Prior to WWII, Uncle Joe decided Comrade Ivan needed a semiautomatic battle rifle, capable of using the mountains of 7.62x54R ammo the Red Army had stockpiled. The original (designed by Tokarev) was the SVT-38. The shortcomings of the initial design became apparent in the Russo-Finnish War, but by 1940 they had worked out the bugs, yielding the SVT-40. While they were not able to produce enough of them to fully equip the Red Army after Hitler invaded (the Red Army went back to the Mosin Nagant as its standard infantry weapon, because they could be churned out by the trainload in short order), the SVT-40 was nevertheless widely used in WWII.
This one is a real beast. As anyone who has shot a Mosin Magant can confirm, 7.62x54R rounds pack a heck of a wallop, but the short-stroke piston of the SVT-40 tames the recoil nicely. Pretty good trigger, and accurate even with cheap milsurp ammo.
Also known as the “Inch Pattern FAL,” this is the semi-auto only version of the FN FAL that was fielded by the British Army (and, in select fire versions, by other Commonwealth nations), in 7.62 NATO of course.
This particular example is largely from a Lithgow (Australian) parts kit. Like most FAL’s, it’s smooth shooting and very accurate, and milsurp ammo is readily available.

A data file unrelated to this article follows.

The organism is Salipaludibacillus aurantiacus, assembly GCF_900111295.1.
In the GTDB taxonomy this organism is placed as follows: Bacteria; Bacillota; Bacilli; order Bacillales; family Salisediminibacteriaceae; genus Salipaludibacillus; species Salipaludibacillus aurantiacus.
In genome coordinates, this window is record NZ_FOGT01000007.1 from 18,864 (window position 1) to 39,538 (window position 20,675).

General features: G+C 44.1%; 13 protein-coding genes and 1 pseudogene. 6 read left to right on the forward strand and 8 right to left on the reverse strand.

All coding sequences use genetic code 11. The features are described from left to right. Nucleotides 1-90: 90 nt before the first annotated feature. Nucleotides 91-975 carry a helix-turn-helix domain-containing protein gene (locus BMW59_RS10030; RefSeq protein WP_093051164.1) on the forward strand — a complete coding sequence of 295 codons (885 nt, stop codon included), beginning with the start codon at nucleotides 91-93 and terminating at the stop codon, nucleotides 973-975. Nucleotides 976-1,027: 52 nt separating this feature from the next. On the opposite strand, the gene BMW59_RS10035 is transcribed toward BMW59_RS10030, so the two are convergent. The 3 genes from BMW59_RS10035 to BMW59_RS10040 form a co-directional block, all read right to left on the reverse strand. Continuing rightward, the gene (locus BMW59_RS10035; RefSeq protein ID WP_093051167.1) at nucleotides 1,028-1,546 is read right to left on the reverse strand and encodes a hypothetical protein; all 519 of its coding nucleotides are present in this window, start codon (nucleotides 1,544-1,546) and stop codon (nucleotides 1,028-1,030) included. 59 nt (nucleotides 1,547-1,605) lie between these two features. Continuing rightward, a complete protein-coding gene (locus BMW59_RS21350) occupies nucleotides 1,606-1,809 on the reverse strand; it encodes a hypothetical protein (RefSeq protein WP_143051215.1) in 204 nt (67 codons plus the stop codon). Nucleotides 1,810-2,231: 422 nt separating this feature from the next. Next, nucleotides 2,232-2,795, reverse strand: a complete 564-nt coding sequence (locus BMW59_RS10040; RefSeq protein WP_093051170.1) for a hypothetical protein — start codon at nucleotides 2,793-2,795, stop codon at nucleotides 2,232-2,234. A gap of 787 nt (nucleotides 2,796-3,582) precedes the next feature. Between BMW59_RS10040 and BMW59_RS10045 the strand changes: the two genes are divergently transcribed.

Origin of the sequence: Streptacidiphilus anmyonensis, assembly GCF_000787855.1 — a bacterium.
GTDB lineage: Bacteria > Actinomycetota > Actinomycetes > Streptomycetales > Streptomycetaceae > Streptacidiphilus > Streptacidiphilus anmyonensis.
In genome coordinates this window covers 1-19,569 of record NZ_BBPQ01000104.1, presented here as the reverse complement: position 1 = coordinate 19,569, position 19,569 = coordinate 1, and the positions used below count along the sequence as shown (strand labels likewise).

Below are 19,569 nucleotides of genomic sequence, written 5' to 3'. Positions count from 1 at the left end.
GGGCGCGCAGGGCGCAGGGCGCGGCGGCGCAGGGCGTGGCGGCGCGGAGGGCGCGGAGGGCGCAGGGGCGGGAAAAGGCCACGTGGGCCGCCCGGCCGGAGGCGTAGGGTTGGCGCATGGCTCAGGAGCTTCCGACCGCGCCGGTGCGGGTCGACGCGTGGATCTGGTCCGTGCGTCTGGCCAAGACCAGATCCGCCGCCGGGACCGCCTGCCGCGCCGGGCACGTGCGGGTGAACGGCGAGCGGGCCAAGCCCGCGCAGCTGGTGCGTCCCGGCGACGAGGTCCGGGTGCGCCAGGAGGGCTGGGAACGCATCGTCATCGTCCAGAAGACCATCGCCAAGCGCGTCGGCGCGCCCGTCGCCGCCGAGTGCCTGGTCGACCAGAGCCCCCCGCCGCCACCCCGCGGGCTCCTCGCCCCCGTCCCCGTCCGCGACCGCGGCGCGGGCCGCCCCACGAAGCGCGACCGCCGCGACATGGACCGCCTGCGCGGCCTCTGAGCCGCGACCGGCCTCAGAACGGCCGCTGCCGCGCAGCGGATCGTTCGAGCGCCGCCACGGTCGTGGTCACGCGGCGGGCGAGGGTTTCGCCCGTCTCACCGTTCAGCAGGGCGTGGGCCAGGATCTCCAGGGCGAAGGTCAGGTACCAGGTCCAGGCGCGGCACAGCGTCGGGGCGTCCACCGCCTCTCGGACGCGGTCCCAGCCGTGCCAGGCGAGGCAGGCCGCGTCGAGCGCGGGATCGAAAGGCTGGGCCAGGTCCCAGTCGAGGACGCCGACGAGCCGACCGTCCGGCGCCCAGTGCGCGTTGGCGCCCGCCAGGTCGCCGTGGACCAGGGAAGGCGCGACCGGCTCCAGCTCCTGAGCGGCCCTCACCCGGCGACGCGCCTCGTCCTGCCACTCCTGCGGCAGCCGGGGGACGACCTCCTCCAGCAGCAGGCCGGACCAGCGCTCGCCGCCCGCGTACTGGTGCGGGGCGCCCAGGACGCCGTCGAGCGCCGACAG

(7) Rasheed Carbine
What happens when you cross a Ljungman Ag-42 and an SKS in the desert? You get the Rasheed Carbine, the rarest of the guns shown.
In the 1940’s, Sweden developed its own semi-auto battle rifle (Ag-42, chambered in, what else, 6.5 Swedish). In the 1950’s Nasser decided that Egypt needed its own domestically-produced battle rifle, and purchased the Ljungman tooling from the Swedes. To use the mountains of captured German ammo they were sitting on, the Egyptians rechambered the Ag-42 to 7.92×57 Mauser, yielding the Hakeem rifle.
Fast forward a few years, and the Egyptian’s new Russian allies suggest that the Egyptians really need to adopt the Eastern Bloc 7.62×39 standard. The downsized Hakeem became the Rasheed carbine, which utilizes the Ljungman action in 7.62×39. However, only 8,000 were made, as the Egyptians soon realized that the Russians were giving away SKS’s, and besides all the cool Eastern Block kids were getting AK-47’s.
After WWII, it seems that every European army wanted its own semiautomatic battle rifle in its own particular caliber. While the FAL and its variants (and 7.62 NATO ammo) ultimately became the standard in Western Europe through the 1980’s, for a while the French had a surprisingly excellent homegrown entry: the MAS-49/56.
Chambered in 7.5 French, it uses a rear-locking tilting block (similar to that on the Browning Automatic Rifle), with a free-floating barrel and removable magazines. Unlike most other semiautomatic battle rifles, it is a direct impingement system rather than a piston. Nice trigger, very accurate. Too bad there’s not any cheap ammo out there for it.
(9) M1 Garand
Patton thought it was the perfect infantry weapon, and for shooters it’s probably the best-loved U.S. milsurp rifle. (Just don’t feed it modern 30.06 loadings. And watch out for your thumb when loading those en bloc clips into the weapon.)
My Dad qualified with the Garand in the 1950’s (Sharpshooter). Despite not having not shot one in over 60 years, he had no trouble putting all his shots in the kill zone at 100 yards. And had a grin on his face the entire time.